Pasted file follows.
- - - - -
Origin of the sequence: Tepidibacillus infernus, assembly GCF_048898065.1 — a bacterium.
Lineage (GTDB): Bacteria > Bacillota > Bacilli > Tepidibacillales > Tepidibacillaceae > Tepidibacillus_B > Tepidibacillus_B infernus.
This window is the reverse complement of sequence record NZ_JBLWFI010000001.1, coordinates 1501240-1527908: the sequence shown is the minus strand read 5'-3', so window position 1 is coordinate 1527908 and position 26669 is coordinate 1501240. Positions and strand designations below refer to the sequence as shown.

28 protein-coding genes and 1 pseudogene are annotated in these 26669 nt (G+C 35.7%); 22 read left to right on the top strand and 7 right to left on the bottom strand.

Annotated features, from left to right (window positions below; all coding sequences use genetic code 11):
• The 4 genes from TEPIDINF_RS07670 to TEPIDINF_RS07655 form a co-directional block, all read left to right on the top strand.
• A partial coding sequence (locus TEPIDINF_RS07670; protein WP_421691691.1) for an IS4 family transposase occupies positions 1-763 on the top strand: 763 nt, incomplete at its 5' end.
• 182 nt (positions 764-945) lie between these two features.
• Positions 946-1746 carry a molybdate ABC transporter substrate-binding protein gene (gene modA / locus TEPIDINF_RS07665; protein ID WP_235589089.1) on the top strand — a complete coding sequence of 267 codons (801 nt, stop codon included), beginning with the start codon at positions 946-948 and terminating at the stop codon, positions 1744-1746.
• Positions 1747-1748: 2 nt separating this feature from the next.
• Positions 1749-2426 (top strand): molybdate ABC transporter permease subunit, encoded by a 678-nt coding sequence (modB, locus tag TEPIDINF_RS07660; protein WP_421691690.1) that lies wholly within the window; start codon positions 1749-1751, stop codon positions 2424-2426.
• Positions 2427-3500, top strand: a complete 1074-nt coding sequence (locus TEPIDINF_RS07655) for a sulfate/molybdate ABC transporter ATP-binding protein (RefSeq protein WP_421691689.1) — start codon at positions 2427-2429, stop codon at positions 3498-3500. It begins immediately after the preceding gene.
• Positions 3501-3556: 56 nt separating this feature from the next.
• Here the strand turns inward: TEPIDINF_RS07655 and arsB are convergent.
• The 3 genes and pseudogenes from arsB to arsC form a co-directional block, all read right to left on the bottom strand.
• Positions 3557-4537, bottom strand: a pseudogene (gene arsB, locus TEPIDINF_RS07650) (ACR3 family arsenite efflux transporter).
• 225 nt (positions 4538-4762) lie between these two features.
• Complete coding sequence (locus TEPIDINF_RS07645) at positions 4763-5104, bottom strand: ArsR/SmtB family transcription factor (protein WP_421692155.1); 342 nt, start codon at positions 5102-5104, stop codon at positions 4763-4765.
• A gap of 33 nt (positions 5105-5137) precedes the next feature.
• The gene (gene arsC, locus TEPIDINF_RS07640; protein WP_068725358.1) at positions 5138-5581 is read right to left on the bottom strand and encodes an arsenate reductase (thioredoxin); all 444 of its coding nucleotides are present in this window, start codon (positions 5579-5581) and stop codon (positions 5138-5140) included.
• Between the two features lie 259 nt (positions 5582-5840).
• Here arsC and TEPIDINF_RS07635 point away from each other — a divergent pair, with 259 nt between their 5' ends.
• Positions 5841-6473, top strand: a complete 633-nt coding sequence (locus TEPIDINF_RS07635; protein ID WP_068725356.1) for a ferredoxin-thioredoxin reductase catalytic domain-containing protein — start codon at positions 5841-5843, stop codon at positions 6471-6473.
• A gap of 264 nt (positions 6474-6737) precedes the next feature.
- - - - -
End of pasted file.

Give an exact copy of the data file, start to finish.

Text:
Origin of the sequence: Tepidibacillus infernus, assembly GCF_048898065.1 — a bacterium.
Lineage (GTDB): Bacteria > Bacillota > Bacilli > Tepidibacillales > Tepidibacillaceae > Tepidibacillus_B > Tepidibacillus_B infernus.
This window is the reverse complement of sequence record NZ_JBLWFI010000001.1, coordinates 1501240-1527908: the sequence shown is the minus strand read 5'-3', so window position 1 is coordinate 1527908 and position 26669 is coordinate 1501240. Positions and strand designations below refer to the sequence as shown.

28 protein-coding genes and 1 pseudogene are annotated in these 26669 nt (G+C 35.7%); 22 read left to right on the top strand and 7 right to left on the bottom strand.

Annotated features, from left to right (window positions below; all coding sequences use genetic code 11):
• The 4 genes from TEPIDINF_RS07670 to TEPIDINF_RS07655 form a co-directional block, all read left to right on the top strand.
• A partial coding sequence (locus TEPIDINF_RS07670; protein WP_421691691.1) for an IS4 family transposase occupies positions 1-763 on the top strand: 763 nt, incomplete at its 5' end.
• 182 nt (positions 764-945) lie between these two features.
• Positions 946-1746 carry a molybdate ABC transporter substrate-binding protein gene (gene modA / locus TEPIDINF_RS07665; protein ID WP_235589089.1) on the top strand — a complete coding sequence of 267 codons (801 nt, stop codon included), beginning with the start codon at positions 946-948 and terminating at the stop codon, positions 1744-1746.
• Positions 1747-1748: 2 nt separating this feature from the next.
• Positions 1749-2426 (top strand): molybdate ABC transporter permease subunit, encoded by a 678-nt coding sequence (modB, locus tag TEPIDINF_RS07660; protein WP_421691690.1) that lies wholly within the window; start codon positions 1749-1751, stop codon positions 2424-2426.
• Positions 2427-3500, top strand: a complete 1074-nt coding sequence (locus TEPIDINF_RS07655) for a sulfate/molybdate ABC transporter ATP-binding protein (RefSeq protein WP_421691689.1) — start codon at positions 2427-2429, stop codon at positions 3498-3500. It begins immediately after the preceding gene.
• Positions 3501-3556: 56 nt separating this feature from the next.
• Here the strand turns inward: TEPIDINF_RS07655 and arsB are convergent.
• The 3 genes and pseudogenes from arsB to arsC form a co-directional block, all read right to left on the bottom strand.
• Positions 3557-4537, bottom strand: a pseudogene (gene arsB, locus TEPIDINF_RS07650) (ACR3 family arsenite efflux transporter).
• 225 nt (positions 4538-4762) lie between these two features.
• Complete coding sequence (locus TEPIDINF_RS07645) at positions 4763-5104, bottom strand: ArsR/SmtB family transcription factor (protein WP_421692155.1); 342 nt, start codon at positions 5102-5104, stop codon at positions 4763-4765.
• A gap of 33 nt (positions 5105-5137) precedes the next feature.
• The gene (gene arsC, locus TEPIDINF_RS07640; protein WP_068725358.1) at positions 5138-5581 is read right to left on the bottom strand and encodes an arsenate reductase (thioredoxin); all 444 of its coding nucleotides are present in this window, start codon (positions 5579-5581) and stop codon (positions 5138-5140) included.
• Between the two features lie 259 nt (positions 5582-5840).
• Here arsC and TEPIDINF_RS07635 point away from each other — a divergent pair, with 259 nt between their 5' ends.
• Positions 5841-6473, top strand: a complete 633-nt coding sequence (locus TEPIDINF_RS07635; protein ID WP_068725356.1) for a ferredoxin-thioredoxin reductase catalytic domain-containing protein — start codon at positions 5841-5843, stop codon at positions 6471-6473.
• A gap of 264 nt (positions 6474-6737) precedes the next feature.